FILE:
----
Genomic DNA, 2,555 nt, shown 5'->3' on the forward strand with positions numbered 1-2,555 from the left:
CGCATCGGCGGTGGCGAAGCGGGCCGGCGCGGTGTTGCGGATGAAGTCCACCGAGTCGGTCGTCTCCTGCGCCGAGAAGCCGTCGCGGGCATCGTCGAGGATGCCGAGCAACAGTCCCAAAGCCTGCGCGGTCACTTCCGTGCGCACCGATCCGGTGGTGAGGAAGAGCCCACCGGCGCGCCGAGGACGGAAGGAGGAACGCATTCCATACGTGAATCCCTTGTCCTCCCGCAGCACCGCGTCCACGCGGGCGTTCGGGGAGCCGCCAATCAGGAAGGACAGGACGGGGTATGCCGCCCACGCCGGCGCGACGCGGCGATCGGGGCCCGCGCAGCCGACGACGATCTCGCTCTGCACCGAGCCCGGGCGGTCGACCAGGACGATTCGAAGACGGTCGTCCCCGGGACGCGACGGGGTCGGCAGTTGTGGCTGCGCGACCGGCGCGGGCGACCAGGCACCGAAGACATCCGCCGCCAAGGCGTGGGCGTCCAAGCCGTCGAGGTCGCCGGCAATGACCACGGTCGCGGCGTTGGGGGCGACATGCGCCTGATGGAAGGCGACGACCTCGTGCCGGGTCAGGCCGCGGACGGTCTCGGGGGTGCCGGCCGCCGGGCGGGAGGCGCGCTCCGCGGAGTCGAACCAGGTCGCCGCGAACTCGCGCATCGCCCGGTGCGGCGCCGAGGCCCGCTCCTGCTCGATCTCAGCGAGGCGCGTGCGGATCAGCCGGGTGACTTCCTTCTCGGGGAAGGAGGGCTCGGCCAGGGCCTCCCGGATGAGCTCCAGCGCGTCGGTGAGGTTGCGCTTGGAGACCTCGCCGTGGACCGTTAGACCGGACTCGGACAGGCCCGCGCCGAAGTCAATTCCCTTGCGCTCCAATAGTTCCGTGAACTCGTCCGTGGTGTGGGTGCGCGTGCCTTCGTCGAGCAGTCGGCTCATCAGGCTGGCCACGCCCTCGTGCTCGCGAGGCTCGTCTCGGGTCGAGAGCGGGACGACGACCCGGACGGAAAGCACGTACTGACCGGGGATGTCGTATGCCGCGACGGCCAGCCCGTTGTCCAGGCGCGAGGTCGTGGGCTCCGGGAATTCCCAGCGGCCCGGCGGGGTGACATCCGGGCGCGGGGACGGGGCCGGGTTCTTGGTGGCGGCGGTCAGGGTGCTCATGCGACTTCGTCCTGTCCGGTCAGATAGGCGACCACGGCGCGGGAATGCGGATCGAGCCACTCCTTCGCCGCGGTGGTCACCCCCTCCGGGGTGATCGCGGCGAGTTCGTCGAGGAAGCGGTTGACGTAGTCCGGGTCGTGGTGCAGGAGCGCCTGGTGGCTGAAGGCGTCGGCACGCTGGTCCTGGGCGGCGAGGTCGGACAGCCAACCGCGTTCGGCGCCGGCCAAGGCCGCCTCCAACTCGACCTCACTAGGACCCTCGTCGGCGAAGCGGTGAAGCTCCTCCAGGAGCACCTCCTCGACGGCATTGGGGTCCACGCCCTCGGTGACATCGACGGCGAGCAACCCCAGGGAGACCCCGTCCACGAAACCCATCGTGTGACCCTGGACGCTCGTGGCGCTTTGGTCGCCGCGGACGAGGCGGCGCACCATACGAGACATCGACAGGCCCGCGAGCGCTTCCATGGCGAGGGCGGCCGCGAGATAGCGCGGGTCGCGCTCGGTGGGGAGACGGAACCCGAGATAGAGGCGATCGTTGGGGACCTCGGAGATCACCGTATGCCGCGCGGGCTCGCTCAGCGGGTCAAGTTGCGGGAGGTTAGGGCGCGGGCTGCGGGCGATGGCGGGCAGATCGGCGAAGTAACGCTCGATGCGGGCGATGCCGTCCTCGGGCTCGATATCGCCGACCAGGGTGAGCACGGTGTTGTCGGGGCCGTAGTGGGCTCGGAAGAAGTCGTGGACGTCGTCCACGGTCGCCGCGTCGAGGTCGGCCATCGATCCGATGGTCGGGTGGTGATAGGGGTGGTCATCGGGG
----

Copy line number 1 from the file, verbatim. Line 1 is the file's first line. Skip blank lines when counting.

Genomic DNA, 2,555 nt, shown 5'->3' on the forward strand with positions numbered 1-2,555 from the left: